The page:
Generation X
Photo courtesy of Merillat.
For the first time Gen Xers have the income to purchase new homes with the luxury amenities they have always desired but couldn’t afford.

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each child to have their own bedroom where they can have sleepovers or where they can practice their musical instruments. The NAR report states that Gen Xers wish to have a house that includes over 2,300 square feet of finished area.

Some Gen Xers are caring for their aging Baby Boomer parents in their home at the same time as they are raising their children. These families desire homes that are appropriate for multi-generational families, with areas that provide a quiet retreat for the grandparents as well as open areas for family interaction. A separate guest suite designed using universal design guidelines, such as a bathroom with shower seats and no-threshold showers, would be very enticing to these Gen Xers. And looking forward, they also want the spaces in their home to be flexible to fit their family needs as they change. Perhaps the separate guest suite will later serve one of their children who lives temporarily at home while searching for a job after graduating from college.

3. Luxury Amenities

For the first time Gen Xers have the income to purchase

new homes with the luxury amenities they have always desired but couldn’t afford. In fact, Gen Xers as a group buy the most expensive homes of all the generations—a median home price of $261,000. They are enthused about having the opportunity—finally— to choose and customize the design features in their homes.

Some of the amenities Gen Xers desire revolve around the need for more storage space for their larger families, while they also look to reduce energy costs. On their list of essentials are walk-in pantries that include storage for bulk purchases, garage storage, a laundry room, a full bath on the main level, hardwood flooring on the main floor, and an outdoor patio. Also on the list is their preference for Energy Star certified homes. Gen Xers check for Energy Star qualified windows and appliances; ceiling fans that help reduce HVAC costs, and exterior lighting for safety.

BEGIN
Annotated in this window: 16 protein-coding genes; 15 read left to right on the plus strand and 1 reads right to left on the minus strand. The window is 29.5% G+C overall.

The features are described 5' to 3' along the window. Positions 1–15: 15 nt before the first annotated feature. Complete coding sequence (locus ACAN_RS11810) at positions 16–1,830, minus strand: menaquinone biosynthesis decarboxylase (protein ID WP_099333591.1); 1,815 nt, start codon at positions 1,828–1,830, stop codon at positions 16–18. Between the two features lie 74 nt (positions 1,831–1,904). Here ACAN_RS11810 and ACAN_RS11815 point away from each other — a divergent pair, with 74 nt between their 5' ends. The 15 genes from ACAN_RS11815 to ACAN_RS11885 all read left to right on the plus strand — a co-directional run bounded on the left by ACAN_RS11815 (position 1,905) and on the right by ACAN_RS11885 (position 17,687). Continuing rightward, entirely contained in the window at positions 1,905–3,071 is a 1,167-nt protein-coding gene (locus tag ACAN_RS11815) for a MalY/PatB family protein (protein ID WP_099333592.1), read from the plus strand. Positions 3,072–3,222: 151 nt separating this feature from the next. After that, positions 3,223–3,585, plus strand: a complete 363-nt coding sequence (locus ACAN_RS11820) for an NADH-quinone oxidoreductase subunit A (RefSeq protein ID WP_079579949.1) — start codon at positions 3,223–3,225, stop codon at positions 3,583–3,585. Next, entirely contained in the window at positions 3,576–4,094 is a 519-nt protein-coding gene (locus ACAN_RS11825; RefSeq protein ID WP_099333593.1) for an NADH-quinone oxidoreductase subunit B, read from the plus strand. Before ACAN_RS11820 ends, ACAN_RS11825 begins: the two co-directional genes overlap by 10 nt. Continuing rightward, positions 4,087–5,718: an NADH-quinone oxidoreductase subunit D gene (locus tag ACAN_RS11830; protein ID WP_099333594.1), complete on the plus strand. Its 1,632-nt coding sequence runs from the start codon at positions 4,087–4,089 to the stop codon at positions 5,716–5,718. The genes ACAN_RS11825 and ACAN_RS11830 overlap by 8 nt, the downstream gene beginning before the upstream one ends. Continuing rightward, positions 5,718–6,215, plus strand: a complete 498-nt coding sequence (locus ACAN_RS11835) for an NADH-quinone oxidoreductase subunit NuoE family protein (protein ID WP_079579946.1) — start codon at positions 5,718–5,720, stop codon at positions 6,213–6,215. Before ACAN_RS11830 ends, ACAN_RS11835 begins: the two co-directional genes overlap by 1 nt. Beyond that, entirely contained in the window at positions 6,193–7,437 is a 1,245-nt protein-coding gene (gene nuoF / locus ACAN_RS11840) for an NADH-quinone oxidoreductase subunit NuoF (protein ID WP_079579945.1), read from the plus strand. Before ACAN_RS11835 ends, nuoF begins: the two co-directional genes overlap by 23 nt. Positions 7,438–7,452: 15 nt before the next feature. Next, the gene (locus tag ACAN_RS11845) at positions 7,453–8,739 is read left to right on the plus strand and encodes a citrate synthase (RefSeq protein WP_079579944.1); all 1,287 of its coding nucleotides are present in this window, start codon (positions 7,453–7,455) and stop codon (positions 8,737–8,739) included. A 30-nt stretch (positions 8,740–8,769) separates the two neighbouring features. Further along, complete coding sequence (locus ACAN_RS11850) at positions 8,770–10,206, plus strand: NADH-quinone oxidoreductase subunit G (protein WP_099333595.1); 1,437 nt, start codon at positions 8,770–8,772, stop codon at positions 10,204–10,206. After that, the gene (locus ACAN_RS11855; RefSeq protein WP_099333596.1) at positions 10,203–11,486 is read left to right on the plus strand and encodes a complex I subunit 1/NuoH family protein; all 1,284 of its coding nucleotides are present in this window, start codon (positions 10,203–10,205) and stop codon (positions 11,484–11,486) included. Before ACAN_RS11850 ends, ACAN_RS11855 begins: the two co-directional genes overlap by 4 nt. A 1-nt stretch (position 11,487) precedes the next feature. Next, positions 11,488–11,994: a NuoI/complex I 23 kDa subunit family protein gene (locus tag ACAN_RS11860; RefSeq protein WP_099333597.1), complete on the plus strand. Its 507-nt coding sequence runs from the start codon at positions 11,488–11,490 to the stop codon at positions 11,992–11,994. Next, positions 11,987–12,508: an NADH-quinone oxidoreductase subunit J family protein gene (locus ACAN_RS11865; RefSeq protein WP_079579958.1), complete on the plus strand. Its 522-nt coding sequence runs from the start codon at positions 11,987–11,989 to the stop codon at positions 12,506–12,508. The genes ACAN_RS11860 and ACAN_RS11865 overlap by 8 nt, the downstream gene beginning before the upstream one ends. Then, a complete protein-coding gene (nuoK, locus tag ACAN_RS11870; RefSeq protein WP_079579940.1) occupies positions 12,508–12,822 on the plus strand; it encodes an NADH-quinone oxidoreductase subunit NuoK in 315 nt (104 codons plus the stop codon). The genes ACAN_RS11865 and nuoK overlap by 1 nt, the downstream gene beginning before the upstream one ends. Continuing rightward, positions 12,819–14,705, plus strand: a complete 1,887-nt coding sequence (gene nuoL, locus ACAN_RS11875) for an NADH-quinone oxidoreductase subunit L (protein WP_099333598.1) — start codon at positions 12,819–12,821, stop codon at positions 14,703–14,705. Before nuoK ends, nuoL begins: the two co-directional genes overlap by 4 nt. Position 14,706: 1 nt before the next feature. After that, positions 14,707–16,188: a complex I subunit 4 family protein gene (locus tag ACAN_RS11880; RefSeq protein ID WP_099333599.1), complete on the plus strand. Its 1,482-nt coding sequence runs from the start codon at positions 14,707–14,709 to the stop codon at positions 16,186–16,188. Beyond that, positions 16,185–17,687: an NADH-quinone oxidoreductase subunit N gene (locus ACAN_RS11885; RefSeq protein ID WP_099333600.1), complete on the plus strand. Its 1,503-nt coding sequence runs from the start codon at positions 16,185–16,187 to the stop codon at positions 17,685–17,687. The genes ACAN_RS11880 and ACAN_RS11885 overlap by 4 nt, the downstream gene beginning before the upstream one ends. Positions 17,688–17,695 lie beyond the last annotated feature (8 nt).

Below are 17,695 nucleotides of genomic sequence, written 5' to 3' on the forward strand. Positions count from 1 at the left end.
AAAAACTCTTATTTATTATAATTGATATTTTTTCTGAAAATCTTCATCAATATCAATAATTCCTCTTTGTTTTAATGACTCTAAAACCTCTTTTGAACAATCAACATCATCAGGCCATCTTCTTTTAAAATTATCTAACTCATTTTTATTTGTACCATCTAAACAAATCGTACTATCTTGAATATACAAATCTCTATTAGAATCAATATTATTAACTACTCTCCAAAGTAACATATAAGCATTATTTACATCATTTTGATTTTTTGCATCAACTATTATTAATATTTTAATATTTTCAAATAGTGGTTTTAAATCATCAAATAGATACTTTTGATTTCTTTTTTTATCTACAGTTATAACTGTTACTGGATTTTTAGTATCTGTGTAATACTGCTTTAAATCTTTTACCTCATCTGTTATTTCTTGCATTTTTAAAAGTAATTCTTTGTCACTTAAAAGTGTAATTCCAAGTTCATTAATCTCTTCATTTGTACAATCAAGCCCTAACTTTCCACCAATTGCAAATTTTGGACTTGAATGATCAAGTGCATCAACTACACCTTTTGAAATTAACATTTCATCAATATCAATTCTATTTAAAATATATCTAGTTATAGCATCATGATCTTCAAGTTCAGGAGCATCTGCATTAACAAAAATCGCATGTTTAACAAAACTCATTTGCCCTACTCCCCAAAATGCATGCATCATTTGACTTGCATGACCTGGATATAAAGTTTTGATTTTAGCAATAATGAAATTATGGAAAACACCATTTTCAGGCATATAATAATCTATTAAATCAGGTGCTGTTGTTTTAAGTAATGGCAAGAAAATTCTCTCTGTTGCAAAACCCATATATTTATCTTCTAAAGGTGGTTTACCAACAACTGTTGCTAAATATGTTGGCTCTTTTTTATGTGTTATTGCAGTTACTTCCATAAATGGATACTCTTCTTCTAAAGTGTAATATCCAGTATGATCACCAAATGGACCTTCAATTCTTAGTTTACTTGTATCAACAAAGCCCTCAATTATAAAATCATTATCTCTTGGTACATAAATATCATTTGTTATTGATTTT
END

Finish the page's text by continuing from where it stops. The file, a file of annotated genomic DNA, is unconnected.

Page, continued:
4. Communicate Understanding and Patience Gen Xers are understandably nervous about making

the right decision regarding their new home purchase and generally take much longer than other generations to obtain the necessary down payment. A commentary posted this year by economist Amanda Riggs on the National Association of REALTORS® blog, Generation X: Buying the Biggest Homes & Biggest Home Sellers, clarifies the current situation. Gen Xers primarily use savings and proceeds from a previous sale for the down payment, but a large percentage are delayed four or five years from purchasing a home due to credit card debt and child care expenses. Riggs states, “This group of buyers cancels vacations more than other age groups in order to save for a home. … Of the six percent that have a mortgage lender reject their application, 20 percent said it was due to their debt to income ratio.”

In order for you, a builder, to work successfully with Gen X homebuyers, it is important that you are aware of the huge struggle this generation has endured since the downturn in our economy. It is advisable to avoid high-pressure sales tactics and instead give these buyers plenty of time and breathing space to consider and reconsider their decisions. In this way, you can grow the Gen Xer’s trust and confidence in your company, which makes it all the more likely they will eventually choose to work with you.